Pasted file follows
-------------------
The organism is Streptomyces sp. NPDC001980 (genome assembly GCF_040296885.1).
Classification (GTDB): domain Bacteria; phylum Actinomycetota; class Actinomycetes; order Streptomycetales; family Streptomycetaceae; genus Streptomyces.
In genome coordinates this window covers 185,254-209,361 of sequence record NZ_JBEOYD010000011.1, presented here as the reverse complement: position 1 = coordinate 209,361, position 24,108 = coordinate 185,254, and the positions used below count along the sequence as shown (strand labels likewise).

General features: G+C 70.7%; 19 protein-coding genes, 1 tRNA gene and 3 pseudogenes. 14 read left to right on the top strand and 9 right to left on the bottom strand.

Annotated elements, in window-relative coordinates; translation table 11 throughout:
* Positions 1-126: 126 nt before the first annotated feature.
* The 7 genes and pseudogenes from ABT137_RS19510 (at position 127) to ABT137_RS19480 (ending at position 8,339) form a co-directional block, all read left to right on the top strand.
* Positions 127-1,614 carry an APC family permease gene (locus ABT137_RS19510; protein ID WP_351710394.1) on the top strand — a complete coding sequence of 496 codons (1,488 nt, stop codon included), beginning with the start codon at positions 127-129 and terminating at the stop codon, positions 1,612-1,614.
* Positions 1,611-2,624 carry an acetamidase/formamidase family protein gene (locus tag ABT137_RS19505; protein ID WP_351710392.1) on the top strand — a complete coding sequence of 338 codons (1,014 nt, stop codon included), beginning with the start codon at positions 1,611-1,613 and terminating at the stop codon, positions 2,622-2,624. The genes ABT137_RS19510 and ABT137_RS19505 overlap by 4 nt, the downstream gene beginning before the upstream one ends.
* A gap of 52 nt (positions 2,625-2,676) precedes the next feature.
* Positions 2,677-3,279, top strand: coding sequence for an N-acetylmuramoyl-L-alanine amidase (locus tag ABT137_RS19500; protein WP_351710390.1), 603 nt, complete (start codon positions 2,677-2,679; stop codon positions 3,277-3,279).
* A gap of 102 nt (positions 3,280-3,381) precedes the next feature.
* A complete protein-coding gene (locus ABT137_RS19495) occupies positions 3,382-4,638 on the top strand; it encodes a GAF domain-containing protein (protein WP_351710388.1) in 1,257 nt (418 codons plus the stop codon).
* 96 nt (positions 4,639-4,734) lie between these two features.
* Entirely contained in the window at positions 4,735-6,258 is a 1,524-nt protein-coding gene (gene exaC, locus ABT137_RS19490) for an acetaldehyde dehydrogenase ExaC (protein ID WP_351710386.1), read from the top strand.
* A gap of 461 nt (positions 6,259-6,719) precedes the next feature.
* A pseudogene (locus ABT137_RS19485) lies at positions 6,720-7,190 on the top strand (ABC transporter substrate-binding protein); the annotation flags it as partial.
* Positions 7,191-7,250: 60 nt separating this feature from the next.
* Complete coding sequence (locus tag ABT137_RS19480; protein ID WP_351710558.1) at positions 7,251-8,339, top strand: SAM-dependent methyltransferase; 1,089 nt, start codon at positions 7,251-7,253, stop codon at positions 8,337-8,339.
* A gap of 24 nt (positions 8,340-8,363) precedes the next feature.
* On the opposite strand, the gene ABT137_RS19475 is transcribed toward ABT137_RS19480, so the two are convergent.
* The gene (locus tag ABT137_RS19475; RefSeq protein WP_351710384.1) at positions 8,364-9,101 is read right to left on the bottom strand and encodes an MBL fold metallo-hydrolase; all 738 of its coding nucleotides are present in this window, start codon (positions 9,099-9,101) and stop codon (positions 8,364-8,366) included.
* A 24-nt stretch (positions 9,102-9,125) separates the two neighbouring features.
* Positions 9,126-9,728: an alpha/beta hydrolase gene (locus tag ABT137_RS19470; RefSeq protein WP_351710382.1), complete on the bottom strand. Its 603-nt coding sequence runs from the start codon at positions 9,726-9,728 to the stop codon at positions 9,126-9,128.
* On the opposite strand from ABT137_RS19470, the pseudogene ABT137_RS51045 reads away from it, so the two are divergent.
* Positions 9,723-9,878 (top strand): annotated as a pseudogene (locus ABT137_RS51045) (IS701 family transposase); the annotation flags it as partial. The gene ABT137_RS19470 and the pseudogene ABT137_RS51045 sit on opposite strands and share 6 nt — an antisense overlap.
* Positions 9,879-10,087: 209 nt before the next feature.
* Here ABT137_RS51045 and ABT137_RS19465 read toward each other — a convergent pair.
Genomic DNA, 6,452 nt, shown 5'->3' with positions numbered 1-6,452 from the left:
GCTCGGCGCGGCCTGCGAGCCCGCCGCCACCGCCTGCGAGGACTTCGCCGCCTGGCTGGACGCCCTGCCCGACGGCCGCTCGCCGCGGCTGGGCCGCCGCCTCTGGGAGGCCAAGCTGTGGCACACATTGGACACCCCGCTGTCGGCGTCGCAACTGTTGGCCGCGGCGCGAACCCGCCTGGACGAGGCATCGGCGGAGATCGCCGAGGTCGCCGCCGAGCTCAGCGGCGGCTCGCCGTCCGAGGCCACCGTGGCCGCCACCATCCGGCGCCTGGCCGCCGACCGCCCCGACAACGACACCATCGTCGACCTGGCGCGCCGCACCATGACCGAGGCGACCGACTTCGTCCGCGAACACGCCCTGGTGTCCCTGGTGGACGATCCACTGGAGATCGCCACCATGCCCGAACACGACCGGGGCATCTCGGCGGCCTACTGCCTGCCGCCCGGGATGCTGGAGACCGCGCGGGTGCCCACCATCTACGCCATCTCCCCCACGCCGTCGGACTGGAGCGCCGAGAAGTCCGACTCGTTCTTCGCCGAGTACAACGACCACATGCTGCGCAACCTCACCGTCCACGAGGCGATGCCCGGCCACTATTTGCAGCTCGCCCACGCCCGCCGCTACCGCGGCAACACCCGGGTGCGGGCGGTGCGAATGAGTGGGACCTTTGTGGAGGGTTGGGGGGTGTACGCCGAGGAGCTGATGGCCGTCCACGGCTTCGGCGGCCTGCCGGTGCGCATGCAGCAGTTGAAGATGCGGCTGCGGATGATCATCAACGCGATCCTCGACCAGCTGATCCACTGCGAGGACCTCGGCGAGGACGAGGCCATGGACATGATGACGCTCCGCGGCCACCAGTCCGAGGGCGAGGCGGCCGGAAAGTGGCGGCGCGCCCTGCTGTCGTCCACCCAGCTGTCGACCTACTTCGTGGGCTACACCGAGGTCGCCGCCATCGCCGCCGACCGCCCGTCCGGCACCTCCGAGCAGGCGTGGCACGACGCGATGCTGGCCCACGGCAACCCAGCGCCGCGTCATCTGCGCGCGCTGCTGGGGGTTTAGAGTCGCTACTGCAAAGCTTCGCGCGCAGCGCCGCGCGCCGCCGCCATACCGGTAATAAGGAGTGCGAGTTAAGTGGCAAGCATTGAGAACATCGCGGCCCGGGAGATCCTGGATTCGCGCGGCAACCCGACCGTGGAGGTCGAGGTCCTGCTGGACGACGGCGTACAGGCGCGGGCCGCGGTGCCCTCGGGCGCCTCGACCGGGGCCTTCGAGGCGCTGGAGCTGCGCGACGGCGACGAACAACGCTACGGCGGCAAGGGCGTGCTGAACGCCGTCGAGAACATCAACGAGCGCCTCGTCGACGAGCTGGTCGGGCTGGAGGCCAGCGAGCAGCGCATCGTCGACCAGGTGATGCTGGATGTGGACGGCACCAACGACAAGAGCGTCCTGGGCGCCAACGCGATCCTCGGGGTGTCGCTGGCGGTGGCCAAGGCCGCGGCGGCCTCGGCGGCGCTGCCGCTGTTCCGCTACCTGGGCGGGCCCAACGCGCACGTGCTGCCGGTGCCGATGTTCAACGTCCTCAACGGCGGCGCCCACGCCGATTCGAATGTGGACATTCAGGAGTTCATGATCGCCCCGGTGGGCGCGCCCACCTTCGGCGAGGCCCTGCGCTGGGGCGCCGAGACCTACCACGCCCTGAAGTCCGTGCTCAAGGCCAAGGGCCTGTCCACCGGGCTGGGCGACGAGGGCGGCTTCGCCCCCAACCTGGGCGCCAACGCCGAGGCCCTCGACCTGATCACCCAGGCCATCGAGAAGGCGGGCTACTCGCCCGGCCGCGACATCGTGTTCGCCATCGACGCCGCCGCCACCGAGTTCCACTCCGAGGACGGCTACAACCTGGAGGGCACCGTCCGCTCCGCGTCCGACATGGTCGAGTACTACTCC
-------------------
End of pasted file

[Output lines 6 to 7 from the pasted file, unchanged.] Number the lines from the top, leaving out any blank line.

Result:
* Positions 1-126: 126 nt before the first annotated feature.
* The 7 genes and pseudogenes from ABT137_RS19510 (at position 127) to ABT137_RS19480 (ending at position 8,339) form a co-directional block, all read left to right on the top strand.